“To New Shores” (“Zu neuen Ufern”)
A Surprise from 1937
“To New Shores” is quite a surprise—a film from 1937 directed by the wonderful Douglas Sirk (as Detlef Sierck that still holds its own. This is the movie that made Hollywood notice Sirk even though it would take him many years before he made his first American movie, “Hitler’s Madman” here. It is set in Victorian London around 1846, where a jeering theatre crowd brings together stage chanteuse Gloria Vane (Zarah Leander) and officer Albert Finsbury (Willy Birgel), on his way to Australia but not before forging a friend’s money order. By the time anyone discovered his deed, Albert was already gone. Gloria took the blame in order to save his honor—she was his lover but she paid a heavy price for this and was sent to the Aussie prison-workshop of Paramatta for her trouble. When she meets Albert again it was in Sydney and he was already involved with both a doctor’s wife and the governor’s daughter.
Gloria waits for a husband to get her out of prison all the while still hoping to see her true love one more time. Sirk was fascinated by woman’s romantic anxieties and this German melodrama is traditional Sirk. Zarah Leander plays the cabaret singer in 1840’s London who takes the rap when her lover passes a bad check and gets deported to a prison in the new colony of Australia. There’s a great deal of music performed by Leander in the wrenchingly emotional style that turned her into an icon for German gay men much like Judy Garland was here in America.
It was not until Finsbury was gone that the forgery was discovered. Gloria’s part in the crime cost her 7 years in prison in Sidney. From prison she sends a note to Finsbury, asking for help, but he doesn’t answer. The settler Henry Hoyer falls in love with Gloria. As this is a chance for her to leave prison, she agrees, but runs away from him immediately. When she finds out that Finsbury is going to marry the Governor’s daughter, she is heartbroken. Finsbury finds her and wants to run away with her and so on as you can imagine.
“At New Shores” brings together comedy, drama and musical but basically it was a vehicle for an eminent actress, the name that aroused certain ‘ill feelings’ even for monstrous Goebbels himself, Zarah Leander.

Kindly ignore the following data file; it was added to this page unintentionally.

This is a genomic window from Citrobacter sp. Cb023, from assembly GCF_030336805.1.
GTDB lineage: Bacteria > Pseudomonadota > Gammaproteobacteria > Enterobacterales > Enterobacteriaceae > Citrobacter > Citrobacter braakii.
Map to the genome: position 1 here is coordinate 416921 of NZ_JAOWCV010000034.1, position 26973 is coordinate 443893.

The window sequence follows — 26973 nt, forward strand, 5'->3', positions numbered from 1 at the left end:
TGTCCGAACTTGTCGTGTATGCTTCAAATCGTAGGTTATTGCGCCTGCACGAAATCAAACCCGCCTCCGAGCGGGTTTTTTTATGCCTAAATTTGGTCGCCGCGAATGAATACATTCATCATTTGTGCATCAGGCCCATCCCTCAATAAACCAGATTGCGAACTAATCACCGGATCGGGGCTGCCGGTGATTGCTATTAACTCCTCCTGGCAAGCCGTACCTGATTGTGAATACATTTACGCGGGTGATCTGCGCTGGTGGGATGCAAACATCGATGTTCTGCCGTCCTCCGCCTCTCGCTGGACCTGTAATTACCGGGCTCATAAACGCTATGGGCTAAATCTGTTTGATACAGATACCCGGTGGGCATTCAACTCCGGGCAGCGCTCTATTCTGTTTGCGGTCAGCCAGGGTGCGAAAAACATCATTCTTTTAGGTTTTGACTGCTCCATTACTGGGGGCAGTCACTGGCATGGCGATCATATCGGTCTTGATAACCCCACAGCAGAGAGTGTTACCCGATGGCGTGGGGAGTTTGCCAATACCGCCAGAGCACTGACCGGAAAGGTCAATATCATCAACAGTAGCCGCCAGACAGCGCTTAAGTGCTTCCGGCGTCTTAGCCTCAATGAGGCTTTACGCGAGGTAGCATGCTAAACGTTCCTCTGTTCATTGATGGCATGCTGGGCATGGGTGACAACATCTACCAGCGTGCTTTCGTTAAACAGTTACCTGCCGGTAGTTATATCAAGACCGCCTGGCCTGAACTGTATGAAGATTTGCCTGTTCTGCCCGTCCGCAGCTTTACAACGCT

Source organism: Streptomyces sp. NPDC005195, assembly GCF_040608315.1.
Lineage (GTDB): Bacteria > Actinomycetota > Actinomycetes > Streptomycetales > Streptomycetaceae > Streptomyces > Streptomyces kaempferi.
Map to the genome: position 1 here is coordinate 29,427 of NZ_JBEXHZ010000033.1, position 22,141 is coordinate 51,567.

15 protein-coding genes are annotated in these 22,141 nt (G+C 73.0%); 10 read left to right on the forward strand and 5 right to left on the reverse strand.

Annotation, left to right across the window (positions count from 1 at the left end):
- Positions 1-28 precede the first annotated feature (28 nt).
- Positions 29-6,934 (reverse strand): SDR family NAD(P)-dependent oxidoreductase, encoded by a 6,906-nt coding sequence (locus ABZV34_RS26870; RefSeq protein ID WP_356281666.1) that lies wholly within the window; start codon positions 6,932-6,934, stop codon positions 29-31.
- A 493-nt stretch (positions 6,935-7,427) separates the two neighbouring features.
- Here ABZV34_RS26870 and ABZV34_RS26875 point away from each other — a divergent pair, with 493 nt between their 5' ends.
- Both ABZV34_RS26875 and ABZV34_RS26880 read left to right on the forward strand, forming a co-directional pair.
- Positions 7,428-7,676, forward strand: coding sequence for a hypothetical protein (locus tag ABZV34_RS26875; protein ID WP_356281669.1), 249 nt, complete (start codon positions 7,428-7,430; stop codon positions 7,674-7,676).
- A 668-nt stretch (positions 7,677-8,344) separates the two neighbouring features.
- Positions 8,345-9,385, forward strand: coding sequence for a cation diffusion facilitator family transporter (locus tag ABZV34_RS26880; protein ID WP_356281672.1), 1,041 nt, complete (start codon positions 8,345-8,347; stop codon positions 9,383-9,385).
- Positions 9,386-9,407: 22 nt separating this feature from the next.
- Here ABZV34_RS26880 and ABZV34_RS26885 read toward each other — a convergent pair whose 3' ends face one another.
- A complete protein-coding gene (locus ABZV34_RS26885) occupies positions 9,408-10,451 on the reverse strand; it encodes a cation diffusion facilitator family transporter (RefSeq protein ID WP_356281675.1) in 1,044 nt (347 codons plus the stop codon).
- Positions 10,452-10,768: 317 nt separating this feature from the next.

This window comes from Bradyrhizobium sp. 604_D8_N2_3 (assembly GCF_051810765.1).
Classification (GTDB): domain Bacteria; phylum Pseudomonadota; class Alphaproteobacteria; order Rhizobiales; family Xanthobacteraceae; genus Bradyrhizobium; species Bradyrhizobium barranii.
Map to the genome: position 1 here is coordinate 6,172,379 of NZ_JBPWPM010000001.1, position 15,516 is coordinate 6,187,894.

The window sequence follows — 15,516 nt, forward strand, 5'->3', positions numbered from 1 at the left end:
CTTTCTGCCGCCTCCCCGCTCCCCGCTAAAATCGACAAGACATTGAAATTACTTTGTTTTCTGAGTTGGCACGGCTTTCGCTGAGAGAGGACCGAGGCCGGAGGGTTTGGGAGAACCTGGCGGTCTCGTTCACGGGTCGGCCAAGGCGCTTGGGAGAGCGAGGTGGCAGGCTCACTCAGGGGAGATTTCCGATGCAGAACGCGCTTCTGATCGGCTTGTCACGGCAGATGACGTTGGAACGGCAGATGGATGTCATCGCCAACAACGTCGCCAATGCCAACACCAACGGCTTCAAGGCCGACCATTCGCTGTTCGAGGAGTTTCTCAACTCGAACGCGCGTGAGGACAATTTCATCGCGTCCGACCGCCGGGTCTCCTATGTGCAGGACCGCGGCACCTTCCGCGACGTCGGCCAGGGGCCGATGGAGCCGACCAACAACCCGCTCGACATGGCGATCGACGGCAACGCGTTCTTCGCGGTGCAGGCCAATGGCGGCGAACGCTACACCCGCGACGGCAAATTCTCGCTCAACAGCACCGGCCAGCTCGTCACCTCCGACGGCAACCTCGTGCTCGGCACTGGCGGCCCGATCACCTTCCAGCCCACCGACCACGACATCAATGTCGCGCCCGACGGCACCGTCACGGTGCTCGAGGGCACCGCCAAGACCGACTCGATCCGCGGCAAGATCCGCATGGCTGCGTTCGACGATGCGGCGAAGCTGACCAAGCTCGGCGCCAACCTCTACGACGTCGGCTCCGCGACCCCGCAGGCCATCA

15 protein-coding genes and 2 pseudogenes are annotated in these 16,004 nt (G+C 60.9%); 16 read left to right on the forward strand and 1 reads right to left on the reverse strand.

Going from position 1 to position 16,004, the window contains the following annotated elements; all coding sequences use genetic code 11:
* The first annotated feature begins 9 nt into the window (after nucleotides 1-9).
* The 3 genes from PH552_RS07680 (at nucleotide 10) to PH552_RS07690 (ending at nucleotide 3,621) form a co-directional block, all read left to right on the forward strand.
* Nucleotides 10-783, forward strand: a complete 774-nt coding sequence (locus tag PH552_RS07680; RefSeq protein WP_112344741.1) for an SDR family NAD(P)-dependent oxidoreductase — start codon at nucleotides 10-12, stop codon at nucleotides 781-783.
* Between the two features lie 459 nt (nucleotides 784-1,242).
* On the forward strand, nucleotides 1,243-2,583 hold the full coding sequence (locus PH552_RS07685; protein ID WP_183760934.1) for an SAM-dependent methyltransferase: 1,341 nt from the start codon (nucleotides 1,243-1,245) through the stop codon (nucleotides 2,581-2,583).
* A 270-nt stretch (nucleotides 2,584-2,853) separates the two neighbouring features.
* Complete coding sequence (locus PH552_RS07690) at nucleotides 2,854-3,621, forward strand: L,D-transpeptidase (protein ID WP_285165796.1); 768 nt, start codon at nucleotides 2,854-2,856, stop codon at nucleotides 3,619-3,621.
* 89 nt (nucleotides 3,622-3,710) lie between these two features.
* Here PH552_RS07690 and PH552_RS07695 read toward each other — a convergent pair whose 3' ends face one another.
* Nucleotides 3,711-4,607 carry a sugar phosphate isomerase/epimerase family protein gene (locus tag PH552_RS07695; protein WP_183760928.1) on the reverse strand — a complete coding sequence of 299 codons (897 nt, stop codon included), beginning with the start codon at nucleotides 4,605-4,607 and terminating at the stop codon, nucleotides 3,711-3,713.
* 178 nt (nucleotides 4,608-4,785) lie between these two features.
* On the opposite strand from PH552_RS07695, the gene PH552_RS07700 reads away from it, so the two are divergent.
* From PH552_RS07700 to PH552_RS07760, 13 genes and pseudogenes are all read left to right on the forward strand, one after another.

However, it is not the women who most suffers but Sir Albert, a noble man with good prospects in life. Birgel gives quite a performance of a character who had strong personal conflicts and was self-destructive. Even though we see him from Gloria’s pretentious perspective, he manages to have a vibrant personality. Leander’s music is melancholy and, like the man she loves, filled with contradictions. In one of her songs, she sings about standing in the rain drawing a clear metaphor to tormented states of mind and heart.
This is an interesting film to see as well as an important work of art from the historical and dramatic standpoint. The hidden meaning within the name ‘Gloria’ along with the surprising and jubilant conclusion at the finale still lead the viewer towards the new shores of classical movie viewing and its interpretation. Leander was the queen of melodramatic suffering and no one did it like she did. Gloria Vane, as seen here, is a scandalous singer in Victorian times; even if she had not been (unfairly ) accused of forgery ,they would have had her performance censored anyway.
There are all kinds of strange and crazy situations here: the show in London; the parade of the fiancées; the romantic suicide; the bride all in white, waiting for her groom and the final scene that you will have to see for yourself.
Sirk does not forget his sense of humor : while the males are looking for their spouses in Paramata ,one of them complains about heat while another one thinks young men are degenerate people for they do not appreciate heavy (or plump, if you will) women.